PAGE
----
, S = as.numeric(as.factor(a_long\$key))
, prior_mean_for_pop_mean = qlogis(prop_mean)
)
, chains = 4
, iter = 2e3
, refresh = 0
)

#How long did each take
mean(rowSums(get_elapsed_time(fit_matrix)))
# <1s
mean(rowSums(get_elapsed_time(fit_long)))
# ~25s

#check whether the samples for the pop_mean parameter roughly match
summary(fit_matrix,par=c('pop_mean'))\$summary
#             mean     se_mean         sd    2.5%      25%      50%     75%    97.5%    n_eff     Rhat
#pop_mean 1.465358 0.003453002 0.08865914 1.28569 1.408115 1.465362 1.52566 1.638436 659.2549 1.002375

summary(fit_long,par=c('pop_mean'))\$summary
#             mean     se_mean         sd     2.5%      25%      50%     75%    97.5%    n_eff      Rhat
#pop_mean 1.294175 0.000279221 0.02465094 1.246923 1.277222 1.293975 1.31059 1.342536 7794.187 0.9995637
``````

Hi,
I am not 100% sure what is happening. I am able to reproduce your discrepancy with the original model, but rewriting `binom_mod_matrix.stan` to have exactly the same input as `binom_mod_long.stan` makes the discrepancy go away so I’d guess this has to do something with your code to reformat the data:

`binom_mod_long_sufficient.stan`

``````data {
// nSubj: number of subjects
int nSubj ;
// nY: total number of observations
int nY ;
// Y: vector of outcomes (0/1)
int Y[nY] ;
// S: integer label of subject associated with each entry in Y
int S[nY] ;
// prior_mean_for_pop_mean
real prior_mean_for_pop_mean ;
}
transformed data{
// Y_sum: sum of observations for each participant
int Y_sum[nSubj] = rep_array(0, nSubj);
int nK[nSubj] = rep_array(0, nSubj);
for(n in 1:nY) {
Y_sum[S[n]] = Y_sum[S[n]] + Y[n];
nK[S[n]] = nK[S[n]] + 1;
}
}
parameters {
// pop_mean: population mean
real pop_mean ;
// pop_sd: population sd
real<lower=0> pop_sd ;
// subj_coefs: coefficients for each subject
vector[nSubj] subj_coefs ;
}
model {
pop_mean ~ normal(prior_mean_for_pop_mean,1);
pop_sd ~ normal(0,1) ;
subj_coefs ~ normal(0,1) ; //non-centered parameterization
Y_sum ~ binomial(nK,inv_logit(pop_mean + subj_coefs*pop_sd));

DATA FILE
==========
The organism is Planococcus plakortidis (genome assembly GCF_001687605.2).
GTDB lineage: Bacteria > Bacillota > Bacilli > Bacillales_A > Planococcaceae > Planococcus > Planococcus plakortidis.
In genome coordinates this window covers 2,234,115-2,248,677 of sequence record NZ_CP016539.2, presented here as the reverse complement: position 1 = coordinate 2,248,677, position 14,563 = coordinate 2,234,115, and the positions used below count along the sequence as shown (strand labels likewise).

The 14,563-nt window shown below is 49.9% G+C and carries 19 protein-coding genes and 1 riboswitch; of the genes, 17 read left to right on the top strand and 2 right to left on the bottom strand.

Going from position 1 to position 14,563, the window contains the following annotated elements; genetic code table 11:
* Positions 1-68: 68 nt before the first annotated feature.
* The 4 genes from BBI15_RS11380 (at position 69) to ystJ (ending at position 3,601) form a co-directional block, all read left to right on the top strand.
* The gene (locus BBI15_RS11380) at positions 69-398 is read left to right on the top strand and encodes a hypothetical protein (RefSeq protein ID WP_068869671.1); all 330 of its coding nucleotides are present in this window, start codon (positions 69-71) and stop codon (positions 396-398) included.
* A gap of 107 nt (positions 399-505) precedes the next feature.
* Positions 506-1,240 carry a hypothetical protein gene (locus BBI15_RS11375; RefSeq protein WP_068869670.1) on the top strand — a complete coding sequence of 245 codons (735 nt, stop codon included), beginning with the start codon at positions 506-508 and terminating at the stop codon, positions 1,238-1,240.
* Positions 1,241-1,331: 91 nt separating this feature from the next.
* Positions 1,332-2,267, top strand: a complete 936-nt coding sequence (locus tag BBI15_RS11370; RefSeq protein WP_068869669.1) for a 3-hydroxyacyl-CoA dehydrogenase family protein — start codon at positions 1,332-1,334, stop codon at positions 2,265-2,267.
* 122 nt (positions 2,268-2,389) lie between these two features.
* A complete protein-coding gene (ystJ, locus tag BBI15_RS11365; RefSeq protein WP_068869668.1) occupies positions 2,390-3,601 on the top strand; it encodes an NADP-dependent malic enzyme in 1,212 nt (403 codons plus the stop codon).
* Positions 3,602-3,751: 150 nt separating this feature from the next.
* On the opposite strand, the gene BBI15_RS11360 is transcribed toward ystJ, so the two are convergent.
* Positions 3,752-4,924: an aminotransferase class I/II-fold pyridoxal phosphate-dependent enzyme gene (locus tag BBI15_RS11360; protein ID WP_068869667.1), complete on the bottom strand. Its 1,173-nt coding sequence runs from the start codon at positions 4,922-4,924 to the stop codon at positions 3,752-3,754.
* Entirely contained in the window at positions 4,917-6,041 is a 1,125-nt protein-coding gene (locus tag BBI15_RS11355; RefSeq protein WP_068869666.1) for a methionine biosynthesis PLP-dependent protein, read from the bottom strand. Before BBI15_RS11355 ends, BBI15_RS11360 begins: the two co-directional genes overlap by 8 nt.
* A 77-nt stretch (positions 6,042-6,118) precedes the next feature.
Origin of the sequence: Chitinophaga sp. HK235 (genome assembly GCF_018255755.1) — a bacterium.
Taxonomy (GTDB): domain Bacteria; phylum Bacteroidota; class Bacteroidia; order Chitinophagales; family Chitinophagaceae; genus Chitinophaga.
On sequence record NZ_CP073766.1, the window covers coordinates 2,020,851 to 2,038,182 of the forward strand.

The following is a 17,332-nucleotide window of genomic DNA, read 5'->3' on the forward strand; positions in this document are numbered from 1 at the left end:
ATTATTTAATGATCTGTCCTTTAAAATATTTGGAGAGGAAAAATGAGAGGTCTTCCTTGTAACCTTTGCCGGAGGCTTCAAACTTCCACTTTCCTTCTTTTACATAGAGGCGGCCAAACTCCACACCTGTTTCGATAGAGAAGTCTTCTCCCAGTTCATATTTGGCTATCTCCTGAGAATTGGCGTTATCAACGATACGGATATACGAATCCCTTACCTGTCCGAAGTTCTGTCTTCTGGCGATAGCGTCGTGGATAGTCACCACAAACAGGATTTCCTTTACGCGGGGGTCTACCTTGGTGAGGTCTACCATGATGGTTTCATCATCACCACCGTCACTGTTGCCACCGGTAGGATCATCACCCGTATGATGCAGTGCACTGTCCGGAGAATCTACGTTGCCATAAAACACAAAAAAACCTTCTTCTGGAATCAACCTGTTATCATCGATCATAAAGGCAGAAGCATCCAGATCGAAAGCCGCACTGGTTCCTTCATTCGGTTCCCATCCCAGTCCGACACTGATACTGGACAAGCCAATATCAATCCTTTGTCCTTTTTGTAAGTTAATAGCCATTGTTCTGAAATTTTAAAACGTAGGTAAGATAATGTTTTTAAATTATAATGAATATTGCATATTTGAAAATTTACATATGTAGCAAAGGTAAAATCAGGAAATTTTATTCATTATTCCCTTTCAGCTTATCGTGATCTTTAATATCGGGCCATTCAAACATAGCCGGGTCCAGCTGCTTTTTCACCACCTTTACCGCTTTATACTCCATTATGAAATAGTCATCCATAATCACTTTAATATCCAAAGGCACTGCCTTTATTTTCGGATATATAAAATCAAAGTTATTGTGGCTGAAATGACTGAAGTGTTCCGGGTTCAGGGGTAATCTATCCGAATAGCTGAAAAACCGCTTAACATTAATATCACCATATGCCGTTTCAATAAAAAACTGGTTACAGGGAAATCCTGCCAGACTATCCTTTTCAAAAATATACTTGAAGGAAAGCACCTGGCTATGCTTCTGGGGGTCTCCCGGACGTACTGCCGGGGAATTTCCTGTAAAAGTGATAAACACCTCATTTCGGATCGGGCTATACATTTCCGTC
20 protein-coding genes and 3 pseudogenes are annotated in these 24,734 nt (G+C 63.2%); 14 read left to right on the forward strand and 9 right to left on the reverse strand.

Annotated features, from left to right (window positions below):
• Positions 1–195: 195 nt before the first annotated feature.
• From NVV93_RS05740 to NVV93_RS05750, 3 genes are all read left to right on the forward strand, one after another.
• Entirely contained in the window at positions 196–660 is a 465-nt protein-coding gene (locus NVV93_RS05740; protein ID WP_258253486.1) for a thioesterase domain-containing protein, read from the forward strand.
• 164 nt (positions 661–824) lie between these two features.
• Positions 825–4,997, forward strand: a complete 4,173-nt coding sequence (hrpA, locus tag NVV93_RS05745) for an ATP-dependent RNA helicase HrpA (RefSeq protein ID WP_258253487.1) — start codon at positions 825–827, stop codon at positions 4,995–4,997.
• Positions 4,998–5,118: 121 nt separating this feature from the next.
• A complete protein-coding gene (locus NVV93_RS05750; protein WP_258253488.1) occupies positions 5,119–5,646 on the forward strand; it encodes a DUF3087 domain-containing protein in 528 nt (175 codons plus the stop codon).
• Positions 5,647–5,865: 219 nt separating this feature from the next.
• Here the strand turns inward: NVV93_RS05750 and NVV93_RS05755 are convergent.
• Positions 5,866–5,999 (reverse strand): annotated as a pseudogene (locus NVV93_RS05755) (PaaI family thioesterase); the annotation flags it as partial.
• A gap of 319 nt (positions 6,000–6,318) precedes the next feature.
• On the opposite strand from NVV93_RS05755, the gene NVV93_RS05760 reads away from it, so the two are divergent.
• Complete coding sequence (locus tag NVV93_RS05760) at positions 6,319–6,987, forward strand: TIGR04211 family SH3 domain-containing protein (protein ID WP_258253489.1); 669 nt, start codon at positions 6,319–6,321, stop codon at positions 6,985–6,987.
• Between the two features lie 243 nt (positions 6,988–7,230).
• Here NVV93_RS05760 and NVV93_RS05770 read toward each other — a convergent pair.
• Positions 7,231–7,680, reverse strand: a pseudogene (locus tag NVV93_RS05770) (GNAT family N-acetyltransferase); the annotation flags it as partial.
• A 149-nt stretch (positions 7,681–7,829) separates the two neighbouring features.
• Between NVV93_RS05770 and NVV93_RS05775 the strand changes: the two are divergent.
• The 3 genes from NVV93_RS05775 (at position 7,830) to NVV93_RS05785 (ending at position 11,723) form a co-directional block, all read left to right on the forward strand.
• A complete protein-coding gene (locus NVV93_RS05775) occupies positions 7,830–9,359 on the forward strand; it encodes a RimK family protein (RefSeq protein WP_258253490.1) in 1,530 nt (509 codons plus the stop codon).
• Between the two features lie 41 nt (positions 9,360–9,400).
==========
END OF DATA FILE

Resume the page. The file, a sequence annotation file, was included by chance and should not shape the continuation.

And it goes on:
}
``````

Hope that helps!

3 Likes

At the risk of violating social norms, I’m going to bump this thread and renew my request for help tracking down what’s going on here. I presume @martinmodrak is correct that something is erroneous in how the data is either being packed in r or indexed in Stan but i’ve hit a wall in my attempts at debugging. Any help would be greatly appreciated!

Hi Mike,
I played with your example and got the same results. But then I tried to reduce the number of subjects and it seems that it is indeed the way the long format of the data is generated that is off. If you transpose the a_mat matrix before applying the gather function, the long model gives the same results as the matrix version

``````a_long = tidyr::gather(as.data.frame( t(a_mat) ))
``````
3 Likes

@lott999, good find and welcome! I was looking at this, but you beat me to it :)

`tidyr::gather` stacks the columns of `a_mat` so the index of `a_long` is going across subjects first. Each subject’s first trial, and then each subject’s second trial, and so on. Transposing `a_mat` before `gather`ing flips the index to be within subject first.

Alternatively, you could define `S` to deal with the indexing across subjects

``````#sample the long-formatted data
fit_long = rstan::sampling(
...
, Y = a_long\$value # without t()
, S = as.numeric(gl(100, 1, N*K))
...
)
``````
2 Likes